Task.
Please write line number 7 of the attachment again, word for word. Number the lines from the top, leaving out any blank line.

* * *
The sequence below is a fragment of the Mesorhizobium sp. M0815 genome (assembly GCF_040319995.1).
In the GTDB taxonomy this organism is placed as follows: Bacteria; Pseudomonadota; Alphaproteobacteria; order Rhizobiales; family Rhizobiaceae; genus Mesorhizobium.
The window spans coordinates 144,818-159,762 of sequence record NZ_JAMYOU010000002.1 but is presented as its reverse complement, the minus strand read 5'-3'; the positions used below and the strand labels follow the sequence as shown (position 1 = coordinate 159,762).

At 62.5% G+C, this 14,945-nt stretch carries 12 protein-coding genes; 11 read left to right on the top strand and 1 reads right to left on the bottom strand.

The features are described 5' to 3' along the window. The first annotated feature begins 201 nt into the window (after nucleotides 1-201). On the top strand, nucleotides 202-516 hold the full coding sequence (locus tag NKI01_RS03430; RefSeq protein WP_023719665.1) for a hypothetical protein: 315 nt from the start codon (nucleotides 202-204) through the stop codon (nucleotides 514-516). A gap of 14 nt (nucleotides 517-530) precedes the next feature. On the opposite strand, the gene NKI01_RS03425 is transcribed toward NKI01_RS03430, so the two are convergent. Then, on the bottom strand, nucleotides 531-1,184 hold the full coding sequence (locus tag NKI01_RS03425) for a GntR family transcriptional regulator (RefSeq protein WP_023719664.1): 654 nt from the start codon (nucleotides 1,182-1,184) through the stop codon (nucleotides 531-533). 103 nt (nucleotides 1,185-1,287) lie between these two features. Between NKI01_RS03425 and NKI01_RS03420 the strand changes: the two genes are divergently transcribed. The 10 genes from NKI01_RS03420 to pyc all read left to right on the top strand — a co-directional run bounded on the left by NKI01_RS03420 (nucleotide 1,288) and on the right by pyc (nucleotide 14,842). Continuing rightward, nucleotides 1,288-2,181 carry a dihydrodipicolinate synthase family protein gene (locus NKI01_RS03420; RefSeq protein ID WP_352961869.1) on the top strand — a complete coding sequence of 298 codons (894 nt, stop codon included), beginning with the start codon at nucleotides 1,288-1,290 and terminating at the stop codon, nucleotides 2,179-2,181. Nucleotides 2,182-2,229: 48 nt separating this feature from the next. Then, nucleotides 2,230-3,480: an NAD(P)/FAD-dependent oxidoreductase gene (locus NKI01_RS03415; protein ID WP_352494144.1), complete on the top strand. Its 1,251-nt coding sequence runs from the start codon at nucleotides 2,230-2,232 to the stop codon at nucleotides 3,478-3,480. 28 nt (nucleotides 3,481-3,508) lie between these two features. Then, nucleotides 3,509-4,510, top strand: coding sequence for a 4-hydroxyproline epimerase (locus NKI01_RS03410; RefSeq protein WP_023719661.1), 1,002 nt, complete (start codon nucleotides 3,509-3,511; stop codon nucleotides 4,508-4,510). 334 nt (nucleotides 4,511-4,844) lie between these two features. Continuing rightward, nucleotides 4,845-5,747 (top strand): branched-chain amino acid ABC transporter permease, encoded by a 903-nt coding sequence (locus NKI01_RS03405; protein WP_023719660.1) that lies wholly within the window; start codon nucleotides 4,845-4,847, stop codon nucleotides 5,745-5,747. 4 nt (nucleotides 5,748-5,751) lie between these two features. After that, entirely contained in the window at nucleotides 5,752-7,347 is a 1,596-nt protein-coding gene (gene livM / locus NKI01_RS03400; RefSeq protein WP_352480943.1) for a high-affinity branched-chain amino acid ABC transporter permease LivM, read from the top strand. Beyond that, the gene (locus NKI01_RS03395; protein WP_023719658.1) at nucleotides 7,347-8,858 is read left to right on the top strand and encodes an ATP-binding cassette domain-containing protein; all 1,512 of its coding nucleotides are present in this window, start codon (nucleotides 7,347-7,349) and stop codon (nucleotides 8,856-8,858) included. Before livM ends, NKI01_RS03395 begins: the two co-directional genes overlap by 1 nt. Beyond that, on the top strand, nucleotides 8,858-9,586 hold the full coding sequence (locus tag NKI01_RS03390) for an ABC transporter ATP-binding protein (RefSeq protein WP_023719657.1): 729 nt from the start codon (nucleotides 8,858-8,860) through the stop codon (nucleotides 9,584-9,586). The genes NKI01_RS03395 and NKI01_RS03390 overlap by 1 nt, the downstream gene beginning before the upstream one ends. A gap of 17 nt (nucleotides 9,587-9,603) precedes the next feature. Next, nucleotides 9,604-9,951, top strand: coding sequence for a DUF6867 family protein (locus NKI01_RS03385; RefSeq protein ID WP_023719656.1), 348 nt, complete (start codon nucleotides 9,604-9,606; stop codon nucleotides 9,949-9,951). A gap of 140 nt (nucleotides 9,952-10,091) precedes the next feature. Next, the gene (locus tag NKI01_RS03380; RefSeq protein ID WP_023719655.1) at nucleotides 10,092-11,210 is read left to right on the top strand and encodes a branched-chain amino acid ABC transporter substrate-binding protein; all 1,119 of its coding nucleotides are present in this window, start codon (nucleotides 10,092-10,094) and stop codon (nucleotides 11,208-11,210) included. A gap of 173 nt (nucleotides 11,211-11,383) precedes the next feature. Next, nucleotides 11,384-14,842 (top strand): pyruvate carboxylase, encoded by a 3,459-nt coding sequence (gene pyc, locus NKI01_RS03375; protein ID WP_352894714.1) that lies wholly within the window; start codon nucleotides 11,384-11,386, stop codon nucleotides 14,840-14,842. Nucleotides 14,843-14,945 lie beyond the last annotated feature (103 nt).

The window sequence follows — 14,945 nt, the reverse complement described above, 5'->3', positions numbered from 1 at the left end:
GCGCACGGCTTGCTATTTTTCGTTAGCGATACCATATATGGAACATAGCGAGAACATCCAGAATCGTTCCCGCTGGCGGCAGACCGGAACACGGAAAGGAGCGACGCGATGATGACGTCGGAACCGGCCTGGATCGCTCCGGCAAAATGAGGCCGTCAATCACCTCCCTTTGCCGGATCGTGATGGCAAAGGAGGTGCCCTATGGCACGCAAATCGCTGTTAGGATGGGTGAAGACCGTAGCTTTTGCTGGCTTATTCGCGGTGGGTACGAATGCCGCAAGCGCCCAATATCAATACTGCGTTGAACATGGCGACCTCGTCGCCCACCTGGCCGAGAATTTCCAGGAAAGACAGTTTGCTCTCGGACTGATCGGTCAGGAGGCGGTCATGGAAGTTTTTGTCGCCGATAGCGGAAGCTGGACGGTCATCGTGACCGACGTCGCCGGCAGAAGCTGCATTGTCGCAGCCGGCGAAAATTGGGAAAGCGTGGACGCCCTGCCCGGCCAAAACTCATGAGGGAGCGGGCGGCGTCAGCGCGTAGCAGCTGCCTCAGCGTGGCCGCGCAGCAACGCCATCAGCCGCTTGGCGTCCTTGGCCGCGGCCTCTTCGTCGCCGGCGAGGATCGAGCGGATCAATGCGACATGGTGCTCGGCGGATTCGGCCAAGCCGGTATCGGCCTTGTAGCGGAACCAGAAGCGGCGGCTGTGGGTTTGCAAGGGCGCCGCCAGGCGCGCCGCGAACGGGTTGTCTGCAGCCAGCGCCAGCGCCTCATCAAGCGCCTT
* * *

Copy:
GCGCACGGCTTGCTATTTTTCGTTAGCGATACCATATATGGAACATAGCGAGAACATCCAGAATCGTTCCCGCTGGCGGCAGACCGGAACACGGAAAGGAGCGACGCGATGATGACGTCGGAACCGGCCTGGATCGCTCCGGCAAAATGAGGCCGTCAATCACCTCCCTTTGCCGGATCGTGATGGCAAAGGAGGTGCCCTATGGCACGCAAATCGCTGTTAGGATGGGTGAAGACCGTAGCTTTTGCTGGCTTATTCGCGGTGGGTACGAATGCCGCAAGCGCCCAATATCAATACTGCGTTGAACATGGCGACCTCGTCGCCCACCTGGCCGAGAATTTCCAGGAAAGACAGTTTGCTCTCGGACTGATCGGTCAGGAGGCGGTCATGGAAGTTTTTGTCGCCGATAGCGGAAGCTGGACGGTCATCGTGACCGACGTCGCCGGCAGAAGCTGCATTGTCGCAGCCGGCGAAAATTGGGAAAGCGTGGACGCCCTGCCCGGCCAAAACTCATGAGGGAGCGGGCGGCGTCAGCGCGTAGCAGCTGCCTCAGCGTGGCCGCGCAGCAACGCCATCAGCCGCTTGGCGTCCTTGGCCGCGGCCTCTTCGTCGCCGGCGAGGATCGAGCGGATCAATGCGACATGGTGCTCGGCGGATTCGGCCAAGCCGGTATCGGCCTTGTAGCGGAACCAGAAGCGGCGGCTGTGGGTTTGCAAGGGCGCCGCCAGGCGCGCCGCGAACGGGTTGTCTGCAGCCAGCGCCAGCGCCTCATCAAGCGCCTT